Sunday, January 8, 2017

The raindrops pounded down on the helpless countryside like a staccato nightmare.

Well, that might be overstating things a bit.

Took a drive this afternoon to check out the water levels in the Cosumnes River.  There is a water level gauge at Michigan Bar, not too far from where I live, that is often referenced in the nightly news, so the wife and I, as well as Rascal the Dog, loaded into the truck and headed out.

Keep in mind that the Cosumnes has no dam on it, so it is an uncontrolled river, just like in the old days. When it rains, it comes up.  Often during the summer, since it has a low watershed, it will dry up entirely, even here at the bar.

Now, it's like an Amazon disgorging from the foothills.  Below is the one lane bridge at Michigan Bar.


Surging brown water heading for the bay.


The hills are shedding sheets of water, as the ground is finally soaked and all the new rain runs right off.


Someone wants to make it clear not to even think about hopping the fence.  Wouldn't surprise me if trespassers might get a shotgun barrel full of rock salt, or even a backhoe and a shallow grave.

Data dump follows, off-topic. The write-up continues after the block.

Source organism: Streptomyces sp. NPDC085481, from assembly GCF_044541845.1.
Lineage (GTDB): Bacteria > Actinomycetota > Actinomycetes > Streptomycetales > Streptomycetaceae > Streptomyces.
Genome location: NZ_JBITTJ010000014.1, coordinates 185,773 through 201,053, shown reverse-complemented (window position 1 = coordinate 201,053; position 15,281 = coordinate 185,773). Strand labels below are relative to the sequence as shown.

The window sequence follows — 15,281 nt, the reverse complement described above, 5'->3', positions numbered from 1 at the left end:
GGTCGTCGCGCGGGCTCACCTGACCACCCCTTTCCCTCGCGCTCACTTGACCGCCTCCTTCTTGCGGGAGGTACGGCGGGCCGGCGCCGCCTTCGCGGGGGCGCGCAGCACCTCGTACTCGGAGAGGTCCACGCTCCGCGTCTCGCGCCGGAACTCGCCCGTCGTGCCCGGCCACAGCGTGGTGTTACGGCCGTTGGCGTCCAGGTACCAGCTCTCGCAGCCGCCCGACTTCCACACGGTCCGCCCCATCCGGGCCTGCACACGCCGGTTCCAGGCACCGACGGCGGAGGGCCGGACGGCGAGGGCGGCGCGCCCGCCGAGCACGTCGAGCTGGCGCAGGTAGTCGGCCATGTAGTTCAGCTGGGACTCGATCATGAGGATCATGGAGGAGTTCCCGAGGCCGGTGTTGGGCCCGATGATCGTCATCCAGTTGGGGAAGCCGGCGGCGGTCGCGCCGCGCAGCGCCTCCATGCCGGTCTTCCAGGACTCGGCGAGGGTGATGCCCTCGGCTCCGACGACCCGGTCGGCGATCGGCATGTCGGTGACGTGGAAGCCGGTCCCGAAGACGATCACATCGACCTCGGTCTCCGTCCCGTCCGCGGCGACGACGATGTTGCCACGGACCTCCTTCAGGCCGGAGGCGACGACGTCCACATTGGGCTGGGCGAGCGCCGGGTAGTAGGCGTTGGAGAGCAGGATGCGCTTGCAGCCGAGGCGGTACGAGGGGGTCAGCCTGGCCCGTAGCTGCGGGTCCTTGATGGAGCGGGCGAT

Crossing the now mighty Cosumnes on the rickety old one lane bridge.


Lots of muddy, viscous fluid below.  Remember, that river is dry here in many years in September/October


Tiny little Michigan Bar at the bridge.  I think that is the much quoted in the news water gauge in the silver tube attached to the bridge.  We drove out over the hills from here for several miles, but the road condition kept getting worse, so we turned around.


The dauntless Dodge considers the wisdom of recrossing the bridge in flood stage.


Come on.  Already made it once.


Must have gotten close to the bank when turning around.


There is another week of rain predicted.  I'll keep an eye on things and post up if things get wilder.  

4 comments:

  1. Brings back memories. I grew up on a ranch a mile or so down stream from Tyler's corner on the south fork of the Cosumnes (also the Amador/Eldorado county line). The climate swings on about a five-year cycle from draught to toilet flush. I was five when we moved to the ranch in 1957. I remember a bleached beaver skeleton in the dry river bed. Some four years later, it looked like your photos. I delighted as a young lad exploring on foot in my rain gear. More than once I mis-calculated and over topped my knee high rubber boots. Good times!

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